Satellites will allow scientists to analyse coastal dead zones

dead coral
© Alexander Shapovalov

New technology is allowing scientists to predict where, when and how long coastal dead zones persist across large regions of coastline

Dead zones, or hypoxia, are water bodies degraded to the point where aquatic life cannot survive because of low oxygen levels.

These coastal dead zones are a major problem where fertiliser runoff feeds algae blooms, which then die, sink to the water’s bottom and decay. This decay then eats up oxygen dissolved in the water resulting in fish and other organisms suffocating.

“Understanding where these dead zones are and how they may change over time is the first crucial step to mitigating these critical problems. But it is not easy by using traditional methods, especially for large-scale monitoring efforts,” said Yingjie Li, who did the work while a PhD student at MSU’s Center for System Integration and Sustainability (CSIS).

Identifying and tracking coastal dead zones

Dead zones can be hard to identify and track and usually have been observed by water samples.

Scientists have figured out a novel way to use satellite views to understand what’s happening deep below the ocean’s surface. Using the Gulf of Mexico at the mouth of the Mississippi River as a demonstration site.

Supplementing data from water sampling with different ways to use satellite views over time, the team were able to predict the size of hypoxic zones. The study provides additional information on where, when, and how long hypoxic zones persist with greater details and enables the modelling of hypoxic zones in near-real-time.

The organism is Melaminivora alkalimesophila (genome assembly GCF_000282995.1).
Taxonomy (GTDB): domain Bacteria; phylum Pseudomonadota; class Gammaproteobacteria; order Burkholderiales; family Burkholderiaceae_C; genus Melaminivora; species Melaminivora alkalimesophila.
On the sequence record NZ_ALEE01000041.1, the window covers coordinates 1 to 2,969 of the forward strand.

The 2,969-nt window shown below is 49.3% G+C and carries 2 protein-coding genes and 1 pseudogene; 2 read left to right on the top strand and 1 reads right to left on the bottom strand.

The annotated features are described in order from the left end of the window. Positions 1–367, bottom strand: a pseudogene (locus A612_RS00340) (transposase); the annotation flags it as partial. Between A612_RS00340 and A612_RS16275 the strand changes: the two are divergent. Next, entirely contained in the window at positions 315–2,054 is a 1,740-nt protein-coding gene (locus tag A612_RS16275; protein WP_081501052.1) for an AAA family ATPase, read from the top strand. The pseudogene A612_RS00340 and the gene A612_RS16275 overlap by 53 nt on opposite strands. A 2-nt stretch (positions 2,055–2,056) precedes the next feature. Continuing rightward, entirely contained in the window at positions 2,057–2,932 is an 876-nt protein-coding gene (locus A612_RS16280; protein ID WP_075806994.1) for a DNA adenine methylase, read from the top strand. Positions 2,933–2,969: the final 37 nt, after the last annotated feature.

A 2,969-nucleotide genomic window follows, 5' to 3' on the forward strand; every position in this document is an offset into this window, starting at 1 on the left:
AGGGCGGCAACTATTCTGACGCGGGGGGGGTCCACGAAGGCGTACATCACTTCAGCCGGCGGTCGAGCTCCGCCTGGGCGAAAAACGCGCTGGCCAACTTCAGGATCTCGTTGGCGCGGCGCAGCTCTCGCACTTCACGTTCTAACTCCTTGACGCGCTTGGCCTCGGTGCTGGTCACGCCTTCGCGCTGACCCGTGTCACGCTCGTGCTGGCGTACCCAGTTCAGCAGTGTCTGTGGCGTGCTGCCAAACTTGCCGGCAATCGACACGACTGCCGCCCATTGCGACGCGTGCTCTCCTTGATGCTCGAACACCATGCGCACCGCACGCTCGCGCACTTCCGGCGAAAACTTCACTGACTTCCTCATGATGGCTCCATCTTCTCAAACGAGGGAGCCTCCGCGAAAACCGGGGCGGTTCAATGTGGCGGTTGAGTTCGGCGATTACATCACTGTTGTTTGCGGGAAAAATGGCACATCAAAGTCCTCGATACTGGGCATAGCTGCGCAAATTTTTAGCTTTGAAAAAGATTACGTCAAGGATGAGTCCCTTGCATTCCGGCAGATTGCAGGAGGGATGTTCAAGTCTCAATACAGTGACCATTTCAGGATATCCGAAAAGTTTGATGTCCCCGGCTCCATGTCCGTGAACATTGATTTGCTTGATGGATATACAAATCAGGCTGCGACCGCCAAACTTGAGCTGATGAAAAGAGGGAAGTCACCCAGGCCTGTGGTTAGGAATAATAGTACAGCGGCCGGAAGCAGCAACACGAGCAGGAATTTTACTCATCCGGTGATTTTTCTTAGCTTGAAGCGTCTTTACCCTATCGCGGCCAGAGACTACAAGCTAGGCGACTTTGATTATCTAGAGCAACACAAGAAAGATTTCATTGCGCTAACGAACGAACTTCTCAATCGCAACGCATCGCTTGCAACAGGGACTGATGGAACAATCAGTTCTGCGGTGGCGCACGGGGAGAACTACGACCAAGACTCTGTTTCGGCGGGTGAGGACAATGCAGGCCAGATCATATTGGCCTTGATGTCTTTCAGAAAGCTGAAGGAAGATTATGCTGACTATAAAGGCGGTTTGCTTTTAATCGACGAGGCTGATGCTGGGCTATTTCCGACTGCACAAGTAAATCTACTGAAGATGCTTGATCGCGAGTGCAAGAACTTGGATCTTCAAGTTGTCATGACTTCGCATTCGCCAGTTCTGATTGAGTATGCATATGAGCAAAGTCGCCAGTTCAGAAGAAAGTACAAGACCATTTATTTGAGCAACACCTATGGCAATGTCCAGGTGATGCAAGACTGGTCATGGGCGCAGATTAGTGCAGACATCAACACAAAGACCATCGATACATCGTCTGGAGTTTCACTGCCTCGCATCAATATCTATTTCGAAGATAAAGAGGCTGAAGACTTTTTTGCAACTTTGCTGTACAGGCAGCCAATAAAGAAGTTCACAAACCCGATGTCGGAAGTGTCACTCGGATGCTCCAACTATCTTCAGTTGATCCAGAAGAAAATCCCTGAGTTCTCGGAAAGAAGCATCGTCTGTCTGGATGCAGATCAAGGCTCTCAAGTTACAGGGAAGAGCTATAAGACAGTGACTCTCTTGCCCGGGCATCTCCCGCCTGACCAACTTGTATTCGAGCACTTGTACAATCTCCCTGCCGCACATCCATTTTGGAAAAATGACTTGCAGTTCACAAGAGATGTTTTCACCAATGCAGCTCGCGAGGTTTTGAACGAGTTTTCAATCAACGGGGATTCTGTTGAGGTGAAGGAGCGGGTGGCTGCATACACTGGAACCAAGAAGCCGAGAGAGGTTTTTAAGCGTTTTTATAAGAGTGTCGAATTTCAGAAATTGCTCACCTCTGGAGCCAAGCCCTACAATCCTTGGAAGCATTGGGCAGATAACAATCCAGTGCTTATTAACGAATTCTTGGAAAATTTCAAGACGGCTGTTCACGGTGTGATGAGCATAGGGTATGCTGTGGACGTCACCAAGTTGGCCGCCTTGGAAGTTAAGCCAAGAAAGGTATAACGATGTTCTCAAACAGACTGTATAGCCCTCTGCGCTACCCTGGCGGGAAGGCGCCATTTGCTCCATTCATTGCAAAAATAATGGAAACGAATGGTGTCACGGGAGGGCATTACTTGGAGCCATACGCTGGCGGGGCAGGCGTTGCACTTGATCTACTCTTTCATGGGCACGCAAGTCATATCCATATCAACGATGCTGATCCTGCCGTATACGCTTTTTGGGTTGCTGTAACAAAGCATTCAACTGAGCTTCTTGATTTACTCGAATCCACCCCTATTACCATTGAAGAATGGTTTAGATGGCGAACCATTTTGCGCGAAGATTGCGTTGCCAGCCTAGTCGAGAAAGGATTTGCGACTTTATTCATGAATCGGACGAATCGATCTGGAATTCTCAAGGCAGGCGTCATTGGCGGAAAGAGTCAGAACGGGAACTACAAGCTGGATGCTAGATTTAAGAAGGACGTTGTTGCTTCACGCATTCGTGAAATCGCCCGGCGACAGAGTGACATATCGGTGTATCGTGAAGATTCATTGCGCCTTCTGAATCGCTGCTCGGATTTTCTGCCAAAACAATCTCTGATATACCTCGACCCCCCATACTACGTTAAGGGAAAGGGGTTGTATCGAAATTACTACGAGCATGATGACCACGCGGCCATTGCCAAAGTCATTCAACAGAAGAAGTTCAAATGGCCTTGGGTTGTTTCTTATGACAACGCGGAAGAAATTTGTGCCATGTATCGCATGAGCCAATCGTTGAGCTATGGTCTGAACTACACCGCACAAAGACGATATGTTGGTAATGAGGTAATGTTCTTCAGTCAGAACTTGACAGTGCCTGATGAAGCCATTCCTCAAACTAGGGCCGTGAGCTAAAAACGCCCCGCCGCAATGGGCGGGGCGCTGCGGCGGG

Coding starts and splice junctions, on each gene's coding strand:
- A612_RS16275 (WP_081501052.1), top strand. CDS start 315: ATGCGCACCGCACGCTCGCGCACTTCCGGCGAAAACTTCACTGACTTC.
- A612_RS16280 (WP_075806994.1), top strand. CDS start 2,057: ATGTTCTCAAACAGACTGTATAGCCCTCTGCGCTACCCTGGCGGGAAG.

Climate change is likely to exacerbate coastal dead zones

Since 1995, at least 500 coastal dead zones have been reported near coasts covering a combined area larger than the United Kingdom, endangering fisheries, recreation and the overall health of the seas.

The team has noted a need to “initiate a global coast observatory network to synthesise and share data for better understanding, predicting and communicating the changing coasts.”

Damages to our coastal waters are a telecoupling problem that spans far beyond the dead zones — distant places that apply excessive fertilizers for food production and even more distant places that demand food. Thus, it’s critical we take a holistic view while employing new methods to gain a true understanding,” said Jianguo Liu, MSU Rachel Carson Chair in Sustainability and CSIS director.


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